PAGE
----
The new sanctions were unveiled Tuesday and were imposed by the Treasury, State and Commerce Departments.
Included in the sanctions are seven senior members of the Russian government.
"The Kremlin's use of chemical weapons to silence a political opponent and intimidate others demonstrates its flagrant disregard for international norms," Treasury Secretary Janet Yellen said in a statement. "We join the [European Union] in condemning Alexei Navalny's poisoning as well as his arrest and imprisonment by the Russian government."
Navalny, 44, was poisoned while on a flight to Moscow last August and he was later transferred to a hospital in Germany.
Doctors later said he was poisoned with the Soviet era chemical agent novichok, the same substance that was used to target former Russian spy Sergei Skripal in Britain in 2018. Both poisonings were widely blamed on the Russian government.
The sanctions are the first from the U.S. government against Russia since President Joe Biden took office in January. Although Navalny was poisoned last year and spent months in the hospital, the Trump administration never took action against Moscow for the attack.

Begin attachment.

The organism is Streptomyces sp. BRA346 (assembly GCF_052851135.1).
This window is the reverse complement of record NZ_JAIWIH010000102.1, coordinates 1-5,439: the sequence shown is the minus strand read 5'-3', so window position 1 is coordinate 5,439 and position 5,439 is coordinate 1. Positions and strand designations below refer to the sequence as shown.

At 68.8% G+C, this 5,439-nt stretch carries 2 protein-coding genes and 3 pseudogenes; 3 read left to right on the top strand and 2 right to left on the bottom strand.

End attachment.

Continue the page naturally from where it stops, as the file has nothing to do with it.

The EU sanctioned six Russian officials last October for Navalny's poisoning.
Last month, the Russian government charged Navalny with violating conditions of his parole stemming from a 2014 criminal case. The parole violation occurred because Navalny was at a hospital in Berlin, where he received treatment for the poisoning. He is serving time at a penal colony in Russia.
The 2014 case involved a conviction for embezzling money from a cosmetics company. The European Court of Human Rights said that had been politically motivated.
This article has been adapted from its original source.
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